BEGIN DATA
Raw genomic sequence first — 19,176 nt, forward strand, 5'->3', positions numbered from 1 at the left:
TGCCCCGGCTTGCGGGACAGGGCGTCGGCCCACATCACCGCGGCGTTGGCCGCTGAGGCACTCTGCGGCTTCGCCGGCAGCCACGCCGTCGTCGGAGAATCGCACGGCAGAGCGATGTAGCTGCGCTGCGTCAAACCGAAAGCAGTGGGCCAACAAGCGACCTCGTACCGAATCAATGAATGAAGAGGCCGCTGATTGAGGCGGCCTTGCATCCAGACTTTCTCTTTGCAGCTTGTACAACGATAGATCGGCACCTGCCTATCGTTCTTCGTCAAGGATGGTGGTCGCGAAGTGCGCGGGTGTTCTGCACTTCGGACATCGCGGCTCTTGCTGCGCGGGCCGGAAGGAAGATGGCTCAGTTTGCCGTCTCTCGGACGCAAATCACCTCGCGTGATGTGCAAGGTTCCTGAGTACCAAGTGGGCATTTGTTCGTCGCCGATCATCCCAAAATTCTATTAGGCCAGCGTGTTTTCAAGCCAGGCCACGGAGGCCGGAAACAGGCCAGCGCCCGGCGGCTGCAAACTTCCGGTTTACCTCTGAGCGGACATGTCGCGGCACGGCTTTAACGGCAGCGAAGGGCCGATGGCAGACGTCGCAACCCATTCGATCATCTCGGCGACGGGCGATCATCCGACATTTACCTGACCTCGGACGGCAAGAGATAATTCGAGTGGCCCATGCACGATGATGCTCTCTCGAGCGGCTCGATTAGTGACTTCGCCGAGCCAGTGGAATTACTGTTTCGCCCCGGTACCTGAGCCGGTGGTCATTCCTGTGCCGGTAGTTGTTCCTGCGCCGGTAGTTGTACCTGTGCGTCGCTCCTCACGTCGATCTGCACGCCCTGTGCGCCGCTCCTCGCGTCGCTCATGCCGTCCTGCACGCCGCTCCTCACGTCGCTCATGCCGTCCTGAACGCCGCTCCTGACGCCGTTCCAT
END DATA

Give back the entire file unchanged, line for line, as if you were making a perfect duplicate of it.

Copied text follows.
Raw genomic sequence first — 19,176 nt, forward strand, 5'->3', positions numbered from 1 at the left:
TGCCCCGGCTTGCGGGACAGGGCGTCGGCCCACATCACCGCGGCGTTGGCCGCTGAGGCACTCTGCGGCTTCGCCGGCAGCCACGCCGTCGTCGGAGAATCGCACGGCAGAGCGATGTAGCTGCGCTGCGTCAAACCGAAAGCAGTGGGCCAACAAGCGACCTCGTACCGAATCAATGAATGAAGAGGCCGCTGATTGAGGCGGCCTTGCATCCAGACTTTCTCTTTGCAGCTTGTACAACGATAGATCGGCACCTGCCTATCGTTCTTCGTCAAGGATGGTGGTCGCGAAGTGCGCGGGTGTTCTGCACTTCGGACATCGCGGCTCTTGCTGCGCGGGCCGGAAGGAAGATGGCTCAGTTTGCCGTCTCTCGGACGCAAATCACCTCGCGTGATGTGCAAGGTTCCTGAGTACCAAGTGGGCATTTGTTCGTCGCCGATCATCCCAAAATTCTATTAGGCCAGCGTGTTTTCAAGCCAGGCCACGGAGGCCGGAAACAGGCCAGCGCCCGGCGGCTGCAAACTTCCGGTTTACCTCTGAGCGGACATGTCGCGGCACGGCTTTAACGGCAGCGAAGGGCCGATGGCAGACGTCGCAACCCATTCGATCATCTCGGCGACGGGCGATCATCCGACATTTACCTGACCTCGGACGGCAAGAGATAATTCGAGTGGCCCATGCACGATGATGCTCTCTCGAGCGGCTCGATTAGTGACTTCGCCGAGCCAGTGGAATTACTGTTTCGCCCCGGTACCTGAGCCGGTGGTCATTCCTGTGCCGGTAGTTGTTCCTGCGCCGGTAGTTGTACCTGTGCGTCGCTCCTCACGTCGATCTGCACGCCCTGTGCGCCGCTCCTCGCGTCGCTCATGCCGTCCTGCACGCCGCTCCTCACGTCGCTCATGCCGTCCTGAACGCCGCTCCTGACGCCGTTCCAT